Chris Jericho Is Great, But is He “The” GOAT? A Response to Kurt Angle’s Claim

Back in March on his podcast, WWE Hall of Famer Kurt Angle called current AEW star Chris Jericho the new GOAT above WWE Hall of Famer Shawn Michaels saying, “Chris, I want to tell you this,” Angle told Jericho. “I’ve always thought Shawn Michaels was the greatest of all time. And I’m not saying this to blow smoke up your ass, but what you’ve been able to accomplish in AEW, and how long you’ve been able to have this career, I think that you have taken over Shawn as the greatest of all time”. Angle received mixed reviews for his comments and recently doubled down on his position saying to Lucha Libre Online, “What he’s been able to do with his characters, changing and innovating himself and being able to be as effective as he is in the business this late in his career, at 51, 52 years of age, and being in the business for over 30 years…He’s put in a lot of time, a lot of effort, and he’s very talented, so, I put him up there with Shawn Michaels, but now, after being in AEW and doing the things he’s doing now, he has to be the greatest of all time, especially (for) the amount of years he put in.”

Now, being Kurt Angle, his words and endorsement do carry significant weight to them. But do they hold up in this case? I think that depends.

This topic came up on the Open Mic Night on NoDQ’s affiliate and contributor Jeff Mecham’s channel right after the WrestleMania Backlash watchalong. While Jeff, JJ, James, and Noah all were in agreement that Angle was spot on or at least close to it, I disagreed. I said that, in my opinion, Jericho is still not on the level of other future potential GOATS such as A.J. Styles, Edge, Randy Orton, and GOAT-prodigies Seth Rollins and Cody Rhodes and the draw that they are in wrestling. While some may say his promos and overall impact on the business may merit the title on their own, I thought his in-ring work left something to be desired, personally, and kept him from being in “the greatest of all time” category. Again, that was my personal opinion, just like Kurt Angle has his opinion, and he is very much entitled to it having been in the ring with Y2J as much as he was.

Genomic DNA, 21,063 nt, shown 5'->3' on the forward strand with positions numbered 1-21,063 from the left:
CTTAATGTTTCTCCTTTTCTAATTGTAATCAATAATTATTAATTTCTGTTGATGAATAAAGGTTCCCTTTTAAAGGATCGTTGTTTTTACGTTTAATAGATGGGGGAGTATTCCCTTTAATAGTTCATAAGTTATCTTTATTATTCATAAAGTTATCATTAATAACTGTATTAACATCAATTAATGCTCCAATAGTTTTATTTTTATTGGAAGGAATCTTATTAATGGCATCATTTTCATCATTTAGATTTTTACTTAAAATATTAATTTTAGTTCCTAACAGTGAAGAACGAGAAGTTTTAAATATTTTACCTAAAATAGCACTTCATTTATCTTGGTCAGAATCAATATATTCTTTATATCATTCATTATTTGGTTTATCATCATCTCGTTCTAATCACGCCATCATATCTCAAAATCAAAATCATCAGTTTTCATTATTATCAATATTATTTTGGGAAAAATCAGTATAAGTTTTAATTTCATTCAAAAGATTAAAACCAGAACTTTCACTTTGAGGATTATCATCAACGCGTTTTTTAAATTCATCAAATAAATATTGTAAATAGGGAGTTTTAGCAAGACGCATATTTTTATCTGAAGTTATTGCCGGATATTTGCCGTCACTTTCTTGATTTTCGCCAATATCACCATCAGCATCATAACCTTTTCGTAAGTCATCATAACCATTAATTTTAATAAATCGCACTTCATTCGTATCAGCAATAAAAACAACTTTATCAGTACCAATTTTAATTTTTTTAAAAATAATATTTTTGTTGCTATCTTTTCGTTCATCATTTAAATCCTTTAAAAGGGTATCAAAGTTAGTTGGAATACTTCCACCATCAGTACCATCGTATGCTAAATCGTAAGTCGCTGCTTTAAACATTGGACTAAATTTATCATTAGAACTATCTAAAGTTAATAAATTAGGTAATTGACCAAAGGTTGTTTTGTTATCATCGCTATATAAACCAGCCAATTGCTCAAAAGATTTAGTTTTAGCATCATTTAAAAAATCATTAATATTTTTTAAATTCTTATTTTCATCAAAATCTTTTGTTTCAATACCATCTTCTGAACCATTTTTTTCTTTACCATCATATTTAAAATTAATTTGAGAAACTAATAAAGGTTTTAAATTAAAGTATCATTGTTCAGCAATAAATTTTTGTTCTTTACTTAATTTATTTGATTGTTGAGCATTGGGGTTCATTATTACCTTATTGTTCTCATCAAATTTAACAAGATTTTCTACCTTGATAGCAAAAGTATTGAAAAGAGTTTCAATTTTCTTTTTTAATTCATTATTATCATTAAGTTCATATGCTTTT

At the end of the discussion, being on the opposing end against those four, I conceded that I would do some research for myself and told them I will go through Jericho’s career again and go through watching some of his highest acclaimed matches throughout his 30 year career to see if my mind could be changed into saying Jericho is “the” GOAT.

First off, let’s talk about “GOAT” and the, arguably, four different levels that get to that:

Great/A Great
One of the Greats
One of the greatest of all time (GOATs)
The greatest of all time (“the” GOAT)

All of these terms are used with varying degrees for multiple wrestlers. While Undertaker, Stone Cold, The Rock, Flair, Bret, and Cena are always going to be called “one of the greatest of all time”, the term “the” GOAT has always been universally accepted to describe and belong to Shawn Michaels, both by the locker room and fans alike. But again, when someone like Kurt Angle comes out and says, “this person has surpassed Shawn Michaels”, it makes a lot of people’s heads turn, like it did mine.